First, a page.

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A testamentary disposition of land or realty; a gift of real property by the last will and testament of the donor. When used as a noun, it means a testamentary disposition of real or Personal Property, and when used as a verb, it means to dispose of real or personal property by will. To contrive; plan; scheme; invent; prepare.

West's Encyclopedia of American Law, edition 2. Copyright 2008 The Gale Group, Inc. All rights reserved.


1) v. an old-fashioned word for giving real property by a will, as distinguished from words for giving personal property. 2) n. the gift of real property by will. (See: gift, bequest, legacy, remise, will)

Copyright © 1981-2005 by Gerald N. Hill and Kathleen T. Hill. All Right reserved.


to dispose of property by will.
Collins Dictionary of Law © W.J. Stewart, 2006

DEVISE. A devise is a disposition of real property by a person's last will and testament, to tale effect after the testator's death.
     2. Its form is immaterial, provided the instrument is to take effect after the death of the party; and a paper in the form of an indenture, which is to have that effect, is considered as a devise. Finch. 195 6 Watts, 522; 3 Rawle, 15; 4 Desaus. 617, 313; 1 Mod. 117; 1 Black. R. 345.
     3. The term devise, properly and technically, applies only to real estate the object of the devise must therefore be that kind of property. 1 Hill. Ab. ch. 36, n. 62 to 74. Devise is also sometimes improperly applied to a bequest or legacy. (q.v.) Vide 2 Bouv. Inst. n. 2095, et seq; 4 Kent, Com. 489 8 Vin. Ab. 41 Com. Dig. Estates by Devise.
     4. In the Year Book, 9 H. VI. 24, b. A. D. 1430, Babington says, the nature of a devise, when lands are devisable, is, that one can devise that his lands shall be sold by executors and this is good. And a devise in such form has always been in use. And so a man may have frank tenement of him who had nothing, in the same manner as one may have fire from a flint, and yet there is no fire in the flint. But it is to perform the last will of the devisor.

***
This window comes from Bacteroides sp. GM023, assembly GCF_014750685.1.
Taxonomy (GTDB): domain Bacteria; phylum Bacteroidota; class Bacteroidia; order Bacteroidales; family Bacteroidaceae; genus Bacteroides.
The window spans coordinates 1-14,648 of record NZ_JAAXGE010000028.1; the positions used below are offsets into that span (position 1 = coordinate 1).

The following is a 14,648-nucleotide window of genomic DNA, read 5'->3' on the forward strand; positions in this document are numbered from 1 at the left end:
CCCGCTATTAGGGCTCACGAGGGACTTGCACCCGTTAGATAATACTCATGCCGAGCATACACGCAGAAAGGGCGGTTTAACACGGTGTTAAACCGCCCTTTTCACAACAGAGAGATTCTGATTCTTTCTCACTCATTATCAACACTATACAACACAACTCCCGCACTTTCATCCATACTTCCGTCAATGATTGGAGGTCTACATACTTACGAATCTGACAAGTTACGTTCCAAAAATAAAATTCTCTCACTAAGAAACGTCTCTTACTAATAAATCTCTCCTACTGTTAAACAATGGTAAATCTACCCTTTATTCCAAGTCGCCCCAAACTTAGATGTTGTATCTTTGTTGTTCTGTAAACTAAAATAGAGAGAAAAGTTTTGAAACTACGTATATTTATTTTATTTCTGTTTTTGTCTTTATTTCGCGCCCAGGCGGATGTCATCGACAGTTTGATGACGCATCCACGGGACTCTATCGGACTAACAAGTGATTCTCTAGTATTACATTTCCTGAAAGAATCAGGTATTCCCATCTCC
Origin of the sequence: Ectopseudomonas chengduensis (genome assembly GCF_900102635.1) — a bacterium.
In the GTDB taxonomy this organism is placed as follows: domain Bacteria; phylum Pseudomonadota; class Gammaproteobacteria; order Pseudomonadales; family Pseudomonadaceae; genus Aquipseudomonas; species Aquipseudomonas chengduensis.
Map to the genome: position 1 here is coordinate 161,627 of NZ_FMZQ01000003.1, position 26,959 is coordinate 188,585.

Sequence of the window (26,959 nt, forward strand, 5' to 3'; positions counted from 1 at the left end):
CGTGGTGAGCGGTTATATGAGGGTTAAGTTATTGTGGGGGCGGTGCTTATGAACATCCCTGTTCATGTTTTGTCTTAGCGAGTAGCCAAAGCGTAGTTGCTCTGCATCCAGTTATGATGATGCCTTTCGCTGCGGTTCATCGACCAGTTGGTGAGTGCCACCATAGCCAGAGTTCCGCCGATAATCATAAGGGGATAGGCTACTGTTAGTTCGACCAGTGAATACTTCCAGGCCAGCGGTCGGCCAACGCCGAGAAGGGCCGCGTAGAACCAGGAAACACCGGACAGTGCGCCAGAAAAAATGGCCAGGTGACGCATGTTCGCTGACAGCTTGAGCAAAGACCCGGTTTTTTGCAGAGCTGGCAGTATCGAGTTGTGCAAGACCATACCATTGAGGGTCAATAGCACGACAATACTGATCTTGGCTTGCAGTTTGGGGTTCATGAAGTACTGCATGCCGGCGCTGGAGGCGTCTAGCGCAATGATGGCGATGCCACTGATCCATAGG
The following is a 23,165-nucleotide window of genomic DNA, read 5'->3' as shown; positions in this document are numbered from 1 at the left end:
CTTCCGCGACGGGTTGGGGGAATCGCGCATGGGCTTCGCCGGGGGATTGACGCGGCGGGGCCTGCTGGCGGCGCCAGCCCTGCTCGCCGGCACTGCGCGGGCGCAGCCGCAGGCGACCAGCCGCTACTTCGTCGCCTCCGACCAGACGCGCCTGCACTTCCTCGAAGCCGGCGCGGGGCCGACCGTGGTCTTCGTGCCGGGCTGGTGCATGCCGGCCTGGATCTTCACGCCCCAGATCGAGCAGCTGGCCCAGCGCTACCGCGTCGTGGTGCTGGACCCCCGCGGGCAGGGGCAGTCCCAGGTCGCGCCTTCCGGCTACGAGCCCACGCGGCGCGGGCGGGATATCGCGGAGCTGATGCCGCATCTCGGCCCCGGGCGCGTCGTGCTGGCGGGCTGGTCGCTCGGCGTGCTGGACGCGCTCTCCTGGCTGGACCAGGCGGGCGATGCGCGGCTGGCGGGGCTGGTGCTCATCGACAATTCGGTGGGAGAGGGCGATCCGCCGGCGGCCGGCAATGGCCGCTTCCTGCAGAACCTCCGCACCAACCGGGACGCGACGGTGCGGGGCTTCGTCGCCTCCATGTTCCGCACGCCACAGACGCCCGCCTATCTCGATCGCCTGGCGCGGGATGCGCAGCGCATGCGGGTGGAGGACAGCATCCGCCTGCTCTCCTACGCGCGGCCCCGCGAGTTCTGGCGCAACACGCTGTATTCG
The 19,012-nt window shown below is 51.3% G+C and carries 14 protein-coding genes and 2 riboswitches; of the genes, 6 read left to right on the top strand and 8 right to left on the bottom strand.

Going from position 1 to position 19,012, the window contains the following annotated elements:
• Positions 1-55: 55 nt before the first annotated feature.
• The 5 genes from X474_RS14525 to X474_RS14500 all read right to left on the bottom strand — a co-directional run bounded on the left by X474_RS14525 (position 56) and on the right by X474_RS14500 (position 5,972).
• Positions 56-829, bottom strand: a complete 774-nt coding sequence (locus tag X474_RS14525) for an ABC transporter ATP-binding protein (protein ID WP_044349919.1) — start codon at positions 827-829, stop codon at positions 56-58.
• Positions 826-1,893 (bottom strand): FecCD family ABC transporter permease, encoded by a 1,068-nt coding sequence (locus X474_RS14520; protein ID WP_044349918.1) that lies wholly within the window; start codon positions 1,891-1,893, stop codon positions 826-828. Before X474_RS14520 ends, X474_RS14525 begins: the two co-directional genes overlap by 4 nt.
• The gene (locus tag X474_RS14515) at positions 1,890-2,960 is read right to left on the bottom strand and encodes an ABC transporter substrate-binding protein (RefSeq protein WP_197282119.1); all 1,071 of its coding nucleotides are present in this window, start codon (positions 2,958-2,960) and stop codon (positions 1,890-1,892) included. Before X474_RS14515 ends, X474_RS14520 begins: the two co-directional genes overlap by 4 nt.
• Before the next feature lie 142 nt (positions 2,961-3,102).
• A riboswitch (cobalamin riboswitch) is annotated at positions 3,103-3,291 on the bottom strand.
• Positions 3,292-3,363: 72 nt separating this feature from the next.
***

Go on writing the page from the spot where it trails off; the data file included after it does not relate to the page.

A Law Dictionary, Adapted to the Constitution and Laws of the United States. By John Bouvier. Published 1856.
References in periodicals archive ?
Because it appeared that they could not be characterized as types of Christ, women presented some difficulties for pageant devisers (Chapter 6), and they responded to the challenge in a variety of ways.
According to Riazuddin (1993), Qaisar (1974), Khurshid (1977), Usmani (1982), Ibrahim, (1981 & 82), Rizwi, (1975 & 1996) and Khan (2004), the devisers of standard and internationally known library classification systems were from western or non Muslim countries.
They are artistic directors of their own company, Third Angel, but, as Kelly explains, "We are also performers, directors, designers, writers and devisers. There is always one of us in every show we do."
According to Holinshed (in a passage translated from Polydore Vergil's Latin Historia Anglica), the garter that fell from a lady's leg, occasioning unwanted levity and provoking the king to found "so noble an order" from so "base and meane" a beginning, might have belonged to "some ladie with whom he was in loue"--a lady whom Holinshed in a marginal note identifies with "The countes of Salisburie." (14) Holinshed no-where gives an account of this supposed relationship, but his tantalizing mention of the countess, as Melchiori points out, could have prompted the deviser (or devisers) of the plot to turn to Froissart and eventually Painter for the story behind the one-sided love affair.
At Greenwich, the boat turned abruptly in the water, and I could see halfway around the next river bend the distant blue gasometer, situated in the midst of wasteland spoiled by gas seepage, marking the spot where the millennium would be celebrated with lasers and ancient objects in a ritual mixing of the old and new that its devisers somehow hoped would identify and preserve some portion of the national genius for the next few hundred years.
(9) Female participants in elite domestic drama could enjoy an analogous 'liberty by privatenesse', whether as translators (Lady Jane Lumley, Mary Sidney); authors of original drama (Elizabeth Cary, Mary Wroth); or devisers (Elizabeth Russell, Mary Sidney).
(6) Peter Davidson and Jane Stevenson, 'Elizabeth I's Reception at Bisham (1592): Elite Women as Writers and Devisers', Jayne Elisabeth Archer, Elizabeth Goldring, and Sarah Knight (eds), The Progresses, Pageants, and Entertainments of Queen Elizabeth I (Oxford, 2007), 223-4.
Expounding their concept of female devisership, Davidson and Stevenson observe that: 'the person above all whose life and work becomes more comprehensible if she is identified as a deviser is Lady Anne Clifford ...
Written by Andrea Earl with the company acting as devisers, it is a complex and not always comprehensible story.
(17) Despite this tendency towards more specificity, traditional devisers found plenty of work in the seventeenth century.
There is a good amount of evidence to show how devisers of the revels communicated their devices to the artists and artisans that were to produce them.
All the creation pageants invite ingenuity of design, and the devisers of the sets in this sequence did not disappoint.